• The Amazon River is also home to the piranha, a meat eating type of fish! Being carnivores, piranhas are known to attack in groups, preying on livestock that strays into the water and possibly appearing in one or two of your own nightmares!
  • The Amazon is home to a whole host of fascinating and deadly creatures, including electric eels, flesh eating piranhas, poison dart frogs, jaguars and some seriously venomous snakes.
  • One fascinating fish found in the Amazon is the Pirarucu (also known as the arapaima or paiche). A menacing meat-eater, the pirarucu guzzles up other fish and can grow to nearly 3m long! And what makes it super deadly? It has teeth on the roof of its mouth and on its tongue!
  • The Amazon rainforest is the largest tropical rainforest in the world, covering over five and a half a million square kilometres.
  • Over half of the Amazon rainforest is located in Brazil.
  • A study by climate change experts suggests that a 3°C rise in world temperatures will destroy around 75% of the Amazon.
  • At an average discharge of about 209,000 cubic metres per second, it is greater than the next seven largest independent rivers combined.
  • The Amazon represents 20% of the global riverine discharge to the ocean.
  • The Amazon basin is the largest drainage basin in the world, with an area of approximately 7,050,000 square kilometres, and accounts for roughly one-fifth of the world’s total river flow.
  • The Amazon estuary is some 325 kilometres wide.
  • The fresh water, being lighter, flows on top of the seawater, diluting the salinity and altering the color of the ocean surface over an area up to 2,500,000 km2 in extent.
  • Every year, the river rises more than 30 feet, flooding the surrounding forests, known as “várzea” or “flooded forests”.
  • In an average dry season, 110,000 square kilometres of land are water-covered, while in the wet season, the flooded area of the Amazon basin rises to 350,000 square kilometres.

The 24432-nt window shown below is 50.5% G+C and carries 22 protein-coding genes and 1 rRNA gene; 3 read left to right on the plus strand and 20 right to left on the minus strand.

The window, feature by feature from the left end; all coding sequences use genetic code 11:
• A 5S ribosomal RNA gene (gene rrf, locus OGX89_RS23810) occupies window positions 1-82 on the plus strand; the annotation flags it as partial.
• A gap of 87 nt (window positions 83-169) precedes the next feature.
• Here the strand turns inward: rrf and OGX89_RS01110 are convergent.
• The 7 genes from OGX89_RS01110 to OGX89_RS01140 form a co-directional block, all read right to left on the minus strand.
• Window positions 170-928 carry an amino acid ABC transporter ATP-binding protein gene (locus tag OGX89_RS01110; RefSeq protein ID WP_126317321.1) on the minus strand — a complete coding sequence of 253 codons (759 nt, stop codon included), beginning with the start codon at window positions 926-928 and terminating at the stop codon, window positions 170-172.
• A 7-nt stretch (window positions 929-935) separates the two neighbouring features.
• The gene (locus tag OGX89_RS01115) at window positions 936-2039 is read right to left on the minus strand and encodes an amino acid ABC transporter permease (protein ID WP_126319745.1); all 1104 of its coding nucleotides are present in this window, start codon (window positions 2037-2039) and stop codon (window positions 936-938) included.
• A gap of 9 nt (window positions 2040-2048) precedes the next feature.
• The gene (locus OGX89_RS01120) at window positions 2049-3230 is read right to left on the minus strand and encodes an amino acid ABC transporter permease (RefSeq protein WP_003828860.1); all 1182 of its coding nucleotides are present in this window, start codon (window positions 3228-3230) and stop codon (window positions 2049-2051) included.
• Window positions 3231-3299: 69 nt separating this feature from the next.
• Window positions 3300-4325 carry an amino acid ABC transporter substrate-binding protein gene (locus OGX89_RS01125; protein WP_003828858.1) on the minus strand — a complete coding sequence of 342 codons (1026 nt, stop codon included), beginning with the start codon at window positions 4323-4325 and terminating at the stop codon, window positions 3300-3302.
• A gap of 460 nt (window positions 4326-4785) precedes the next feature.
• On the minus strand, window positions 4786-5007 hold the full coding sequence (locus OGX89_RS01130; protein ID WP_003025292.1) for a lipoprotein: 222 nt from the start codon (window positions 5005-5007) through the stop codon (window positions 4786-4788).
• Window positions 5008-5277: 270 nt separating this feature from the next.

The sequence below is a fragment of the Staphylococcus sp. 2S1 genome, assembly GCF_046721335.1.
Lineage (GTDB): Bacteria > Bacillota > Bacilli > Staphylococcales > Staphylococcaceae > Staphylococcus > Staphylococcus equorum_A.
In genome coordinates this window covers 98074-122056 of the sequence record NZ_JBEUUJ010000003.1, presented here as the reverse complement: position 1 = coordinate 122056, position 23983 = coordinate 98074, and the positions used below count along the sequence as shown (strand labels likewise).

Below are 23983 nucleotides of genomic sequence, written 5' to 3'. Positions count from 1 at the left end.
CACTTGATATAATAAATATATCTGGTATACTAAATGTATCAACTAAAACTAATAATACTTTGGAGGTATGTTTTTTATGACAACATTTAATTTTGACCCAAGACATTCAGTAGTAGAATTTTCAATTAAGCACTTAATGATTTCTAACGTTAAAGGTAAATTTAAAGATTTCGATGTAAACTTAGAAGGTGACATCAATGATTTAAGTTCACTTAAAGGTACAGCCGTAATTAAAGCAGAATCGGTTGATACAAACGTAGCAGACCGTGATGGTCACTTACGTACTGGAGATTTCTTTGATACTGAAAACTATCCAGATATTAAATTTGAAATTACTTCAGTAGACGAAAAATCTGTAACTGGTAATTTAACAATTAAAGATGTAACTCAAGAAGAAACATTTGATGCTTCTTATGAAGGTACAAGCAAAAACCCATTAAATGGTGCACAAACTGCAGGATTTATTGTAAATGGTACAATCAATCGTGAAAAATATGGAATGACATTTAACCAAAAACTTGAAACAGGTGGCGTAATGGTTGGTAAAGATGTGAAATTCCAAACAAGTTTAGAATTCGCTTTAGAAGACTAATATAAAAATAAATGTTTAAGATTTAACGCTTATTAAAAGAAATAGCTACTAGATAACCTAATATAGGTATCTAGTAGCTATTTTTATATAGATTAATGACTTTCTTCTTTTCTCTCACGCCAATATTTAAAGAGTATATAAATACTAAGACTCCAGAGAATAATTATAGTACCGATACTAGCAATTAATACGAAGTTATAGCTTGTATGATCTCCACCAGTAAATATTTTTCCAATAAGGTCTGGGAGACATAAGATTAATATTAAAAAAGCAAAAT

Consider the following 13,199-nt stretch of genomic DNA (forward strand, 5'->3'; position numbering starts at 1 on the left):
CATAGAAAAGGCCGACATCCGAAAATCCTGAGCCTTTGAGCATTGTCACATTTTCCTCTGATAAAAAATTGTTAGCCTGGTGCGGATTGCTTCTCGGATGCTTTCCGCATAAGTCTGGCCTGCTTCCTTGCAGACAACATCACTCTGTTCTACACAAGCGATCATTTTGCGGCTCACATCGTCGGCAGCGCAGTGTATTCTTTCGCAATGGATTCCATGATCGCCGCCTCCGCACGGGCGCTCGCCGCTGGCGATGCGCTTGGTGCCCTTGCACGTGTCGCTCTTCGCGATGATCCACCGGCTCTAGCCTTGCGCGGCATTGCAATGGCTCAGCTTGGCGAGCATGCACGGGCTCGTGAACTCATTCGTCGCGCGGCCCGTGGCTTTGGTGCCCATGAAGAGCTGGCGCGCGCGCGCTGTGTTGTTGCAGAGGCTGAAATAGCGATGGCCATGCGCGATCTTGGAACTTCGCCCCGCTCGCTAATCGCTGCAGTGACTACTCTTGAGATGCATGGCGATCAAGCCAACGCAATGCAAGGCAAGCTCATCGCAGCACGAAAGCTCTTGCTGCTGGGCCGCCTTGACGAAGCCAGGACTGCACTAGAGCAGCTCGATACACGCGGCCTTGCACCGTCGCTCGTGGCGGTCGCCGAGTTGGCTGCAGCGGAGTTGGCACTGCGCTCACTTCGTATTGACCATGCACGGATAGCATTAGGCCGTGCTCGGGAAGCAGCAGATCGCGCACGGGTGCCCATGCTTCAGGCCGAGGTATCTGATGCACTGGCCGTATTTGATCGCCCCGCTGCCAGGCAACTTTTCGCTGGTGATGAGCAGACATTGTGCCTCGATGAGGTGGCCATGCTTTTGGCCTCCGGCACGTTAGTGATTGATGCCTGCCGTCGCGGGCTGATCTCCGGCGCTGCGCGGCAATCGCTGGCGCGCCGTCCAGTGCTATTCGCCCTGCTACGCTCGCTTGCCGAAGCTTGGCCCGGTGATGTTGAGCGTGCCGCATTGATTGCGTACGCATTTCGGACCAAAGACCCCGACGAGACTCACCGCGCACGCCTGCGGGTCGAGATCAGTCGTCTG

• The Amazon is the world’s largest tropical rainforest. Covering over 5.5 million square kilometres, it’s so big that the UK and Ireland would fit into it 17 times!
  • Around 400-500 indigenous Amerindian tribes call the Amazon rainforest home. It’s believed that about fifty of these tribes have never had contact with the outside world!
  • This area of immense natural beauty is sometimes referred to as ‘the lungs of the Earth’. This is because the rich vegetation takes carbon dioxide out of the air, and releases oxygen back in. In fact, more than 20% of the world’s oxygen is produced by the Amazon. 
  • Due to the thickness of the canopy (the top branches and leaves of the trees), the Amazon floor is in permanent darkness. In fact, it’s so thick that when it rains, it takes around ten minutes for the water to reach the ground!

96.5% of all the water found on Earth is in the oceans and seas. And of all the fresh water in the world only 0.0067% is in rivers and lakes. To put it in perspective, let us keep 150 million glasses of water on the table. This is all the water in the world. Out of this, only ONE GLASS contains drinkable water. The Amazon basin contains more than 20% of the world’s fresh water. Along with the mighty Himalayas and its glaciers, this is the single largest source of fresh water. If we do not look after and preserve this limited source of drinkable water, humanity is doomed.

Climate change combined with human interference is aggravating the problem and if we do not become aware of it and take measures to contain it, all the fresh water in the world will soon dry out and people and countries will go to war for a glass of water!

Carbon Footprint

If you drive your car for 15,000km in a year, the carbon dioxide (CO2) you produce to drive, maintain and heat the car is about SEVEN TONNES. It requires three acres of mature forests to sequester an equivalent amount of carbon dioxide to keep a balance. However, with forests being chopped down indiscriminately and the number of cars increasing every day, the process of carbon emission is reaching alarming levels, raising temperatures and speeding the world towards disaster.

Just two mature trees produces enough oxygen for one person to breathe. With every two trees we cut down, one person stops to breathe.

The DOWN THE AMAZON expedition will bring awareness surrounding the urgent need for conservation and our individual efforts in delaying the effects of climate change. We need to become less consumerist as a use-and-throw society and learn to preserve and protect what we have. The need of the hour (or rather minute) is to Refuse | Reduce | Reuse | Recycle.

• We have to decide to live a more sustainable life.
• We have to take responsibility for our planet.
• It is up to each one of us to leave a better world for our children.
• Together, we can save the world.

If a fraction of the people we interact with on our journey and those who get influenced by the message through social media, change their lifestyle, this gruelling expedition will be worth it … not in terms of gold or silver, but in terms of drinking water and breathable oxygen, which form the bedrock of every living soul on Earth.